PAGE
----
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Cutting edge research into drug side effects could save NHS money and make more drugs safely available
Date:11/13/2013

Severe side effects account for one in sixteen NHS hospital admissions and take up four per cent of hospital bed capacity1. Many of these are preventable. Research to better understand drug side effects is now finding solutions that will prevent side effects derailing the development of new drugs, and avoid severe side effects from currently-available drugs.

Today, the MRC Centre for Drug Safety Science2 at the University of Liverpool is launching a public guide, Making Sense of Drug Safety Science3, in collaboration with the charity Sense About Science4. The guide explains why there is no such thing as a 'side effect free drug', and sets out how understanding more about side effects can help us tailor drugs to patients.

Drugs are currently withdrawn from use if there are reports of severe side effects5. This has already included painkillers, anti-diabetic and anti-HIV drugs. Although severe side effects are usually rare, if a drug is withdrawn because one person in 10,000 suffers, that means 9,999 people have to stop using a medicine that works. By first identifying which rare drug side effects can be predicted, researchers can develop tests that will tell doctors which patients can safely be given a drug.

Scientists at the MRC Centre for Drug Safety Science are developing predictive tests to identify those people who will suffer extreme drug side effects. These will also allow the drugs to be given safely to other patients.

  • Some tests developed in this way are already being used: The anti-HIV drug, abacavir, stopped being prescribed because it was linked to a small number of severe skin reactions. It was discovered that only patients with a specific genetic variant were susceptible, allowing drug safety researchers to develop a predictive genetic test. Now the severe rashes have been dramatically cut and abacavir continues to be used as an effective drug for the majority of patients.
  • Other tests are currently being developed based on recent scientific discoveries: Carbamazepine is a drug used to treat epilepsy and bipolar but a rare side effect of this medicine is a life-threatening skin condition, called Stevens Johnson Syndrome (SJS)6. Patients who developed SJS when taking this drug were identified to carry a specific genetic variant. Scientists are now evaluating whether this genetic variant can be used to predict whether patients are likely to develop SJS following carbamazepine therapy7.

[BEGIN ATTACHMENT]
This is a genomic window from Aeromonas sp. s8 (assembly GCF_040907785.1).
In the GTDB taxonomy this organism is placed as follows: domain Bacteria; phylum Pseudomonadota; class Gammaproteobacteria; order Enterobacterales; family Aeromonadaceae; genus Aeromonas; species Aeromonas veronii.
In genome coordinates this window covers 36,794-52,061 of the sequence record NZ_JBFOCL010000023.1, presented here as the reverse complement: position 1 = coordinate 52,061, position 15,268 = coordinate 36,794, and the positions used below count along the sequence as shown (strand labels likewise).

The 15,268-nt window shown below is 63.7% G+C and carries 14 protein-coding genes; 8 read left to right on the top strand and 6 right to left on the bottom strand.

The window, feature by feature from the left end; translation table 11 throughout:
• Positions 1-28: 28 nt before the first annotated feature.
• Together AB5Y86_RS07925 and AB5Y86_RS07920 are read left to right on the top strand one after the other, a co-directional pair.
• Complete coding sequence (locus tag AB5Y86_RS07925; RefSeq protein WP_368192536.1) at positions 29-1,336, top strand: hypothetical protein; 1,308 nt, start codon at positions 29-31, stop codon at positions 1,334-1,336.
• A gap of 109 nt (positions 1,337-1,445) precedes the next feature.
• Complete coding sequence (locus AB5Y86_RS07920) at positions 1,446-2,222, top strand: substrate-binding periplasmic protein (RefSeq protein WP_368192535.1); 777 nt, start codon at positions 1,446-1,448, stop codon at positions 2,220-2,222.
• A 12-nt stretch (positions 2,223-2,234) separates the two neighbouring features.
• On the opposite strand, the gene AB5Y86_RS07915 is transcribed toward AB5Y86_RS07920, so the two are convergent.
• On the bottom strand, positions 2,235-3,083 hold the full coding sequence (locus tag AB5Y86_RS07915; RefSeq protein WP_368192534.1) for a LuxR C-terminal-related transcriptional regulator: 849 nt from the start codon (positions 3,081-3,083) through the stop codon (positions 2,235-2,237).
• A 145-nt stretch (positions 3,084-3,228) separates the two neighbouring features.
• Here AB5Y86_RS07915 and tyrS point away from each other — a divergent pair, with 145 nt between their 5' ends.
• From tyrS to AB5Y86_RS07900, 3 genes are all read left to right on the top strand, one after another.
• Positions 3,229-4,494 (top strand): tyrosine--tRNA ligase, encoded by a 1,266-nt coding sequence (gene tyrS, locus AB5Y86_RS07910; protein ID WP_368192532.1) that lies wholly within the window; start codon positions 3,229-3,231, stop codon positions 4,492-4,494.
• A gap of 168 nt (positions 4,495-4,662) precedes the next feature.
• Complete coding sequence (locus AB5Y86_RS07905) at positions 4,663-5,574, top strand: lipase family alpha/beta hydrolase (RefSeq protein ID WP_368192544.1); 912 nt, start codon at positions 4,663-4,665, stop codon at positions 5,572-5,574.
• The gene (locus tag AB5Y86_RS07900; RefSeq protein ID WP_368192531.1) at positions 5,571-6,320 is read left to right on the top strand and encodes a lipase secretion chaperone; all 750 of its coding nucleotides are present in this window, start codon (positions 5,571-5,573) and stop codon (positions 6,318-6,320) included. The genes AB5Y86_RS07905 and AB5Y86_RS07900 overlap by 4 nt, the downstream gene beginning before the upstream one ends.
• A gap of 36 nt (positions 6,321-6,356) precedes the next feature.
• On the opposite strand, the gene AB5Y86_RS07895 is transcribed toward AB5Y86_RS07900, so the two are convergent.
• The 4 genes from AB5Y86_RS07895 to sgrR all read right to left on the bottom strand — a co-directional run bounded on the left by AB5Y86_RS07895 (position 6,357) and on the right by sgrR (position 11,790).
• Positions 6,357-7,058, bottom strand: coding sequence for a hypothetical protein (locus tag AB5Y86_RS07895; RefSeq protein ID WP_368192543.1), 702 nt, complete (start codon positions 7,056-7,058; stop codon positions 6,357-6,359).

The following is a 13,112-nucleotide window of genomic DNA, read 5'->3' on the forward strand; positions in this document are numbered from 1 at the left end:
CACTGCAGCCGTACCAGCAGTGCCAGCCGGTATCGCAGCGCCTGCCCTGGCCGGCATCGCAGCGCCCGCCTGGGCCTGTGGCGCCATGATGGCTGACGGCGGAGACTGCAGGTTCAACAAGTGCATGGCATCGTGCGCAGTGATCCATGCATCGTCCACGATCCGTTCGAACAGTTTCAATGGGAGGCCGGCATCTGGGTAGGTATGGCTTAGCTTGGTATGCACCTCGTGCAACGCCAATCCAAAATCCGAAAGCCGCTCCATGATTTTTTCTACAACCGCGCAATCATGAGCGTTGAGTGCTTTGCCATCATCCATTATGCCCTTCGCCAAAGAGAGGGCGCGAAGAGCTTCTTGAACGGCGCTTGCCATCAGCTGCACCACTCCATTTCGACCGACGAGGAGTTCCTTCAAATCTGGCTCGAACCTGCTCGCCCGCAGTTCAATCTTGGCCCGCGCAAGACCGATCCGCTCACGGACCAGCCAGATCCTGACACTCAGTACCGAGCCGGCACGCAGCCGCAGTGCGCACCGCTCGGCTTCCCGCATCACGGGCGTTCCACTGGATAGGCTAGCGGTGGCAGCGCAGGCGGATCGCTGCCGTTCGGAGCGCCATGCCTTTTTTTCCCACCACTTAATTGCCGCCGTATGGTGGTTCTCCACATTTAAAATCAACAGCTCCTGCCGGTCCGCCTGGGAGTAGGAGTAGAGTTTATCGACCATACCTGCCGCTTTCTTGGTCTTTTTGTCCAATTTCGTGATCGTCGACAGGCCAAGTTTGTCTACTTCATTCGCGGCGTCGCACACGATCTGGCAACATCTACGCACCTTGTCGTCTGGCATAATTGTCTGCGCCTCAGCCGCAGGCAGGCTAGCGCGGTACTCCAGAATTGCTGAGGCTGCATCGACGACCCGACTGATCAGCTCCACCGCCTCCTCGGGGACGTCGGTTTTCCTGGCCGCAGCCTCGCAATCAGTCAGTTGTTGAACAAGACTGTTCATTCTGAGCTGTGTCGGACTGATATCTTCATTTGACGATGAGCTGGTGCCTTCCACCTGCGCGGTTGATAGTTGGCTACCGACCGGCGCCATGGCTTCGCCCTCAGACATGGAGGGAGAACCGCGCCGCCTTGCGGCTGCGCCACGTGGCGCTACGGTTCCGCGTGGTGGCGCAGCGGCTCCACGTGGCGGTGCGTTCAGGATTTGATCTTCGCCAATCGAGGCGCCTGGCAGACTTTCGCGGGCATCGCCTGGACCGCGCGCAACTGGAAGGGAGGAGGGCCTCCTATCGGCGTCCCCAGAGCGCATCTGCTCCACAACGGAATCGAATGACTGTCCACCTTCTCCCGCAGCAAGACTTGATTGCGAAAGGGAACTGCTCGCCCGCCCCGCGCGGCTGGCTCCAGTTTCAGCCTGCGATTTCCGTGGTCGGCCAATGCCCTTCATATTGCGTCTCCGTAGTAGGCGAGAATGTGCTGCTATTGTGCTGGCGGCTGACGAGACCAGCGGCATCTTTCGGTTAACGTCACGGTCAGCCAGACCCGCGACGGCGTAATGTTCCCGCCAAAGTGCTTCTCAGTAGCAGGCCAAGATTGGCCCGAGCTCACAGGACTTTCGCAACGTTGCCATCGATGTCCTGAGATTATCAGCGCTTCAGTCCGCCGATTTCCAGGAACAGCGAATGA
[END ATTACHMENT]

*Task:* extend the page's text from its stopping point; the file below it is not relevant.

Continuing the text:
• Predictive tests are also used during drug development. Recent scientific advances from the study of drug-induced liver injury have led to the development of new experimental tools. These tools are being used to develop tests that can identify whether new candidate drugs have the potential to cause injury before they are tested in humans8.

Comments

Patricia Roberts who suffered from a disease caused by severe drug side effect: "When the symptoms started, I had no idea about Stevens-Johnson Syndrome and that it was caused by the drug I was taking. Although it is rare, it can be fatal in just a few hours so you need immediate treatment. I feel passionately that more people need to know about the enormity of this condition so they can get the right treatment quickly enough; but, most importantly, we need prevention."

***Patient case study is available in full from Sense About Science***

Professor Kevin Park, director of the MRC Centre for Drug Safety Science "Our research is increasing what we know about drug safety and helping us to give people better information about the risks associated with medicines. Improving our understanding of the mechanisms that lead to serious adverse side effects will lead to existing medicines being prescribed more safely and new medicines being developed more effectively. Through this guide we want to share with patients, GPs and other health professionals why drug safety science matters to everyone."

Emily Jesper, co-editor of the guide, Sense About Science: "Experiencing side effects is unpleasant, and not understanding them is frustrating. While it's impossible to have a drug with no side effects, we want to demystify why they happen and what can be done about them."

Martyn Lobley, GP and medical journalist: "Show me a drug with no side effects and I'll show you a drug with no benefits. When you take a medicine you're entering into a bargain. The prescriber, to the best of their knowledge, gives you a medicine that will do you more good than harm, but you have to accept the risk that it may do you more harm than good. For some medicines, we understand the risks and can mitigate them, but for others the knowledge is just not there yet."


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Contact: Emily Jesper
ejesper@senseaboutscience.org
44-020-749-09590
SAGE Publications
Source:Eurekalert

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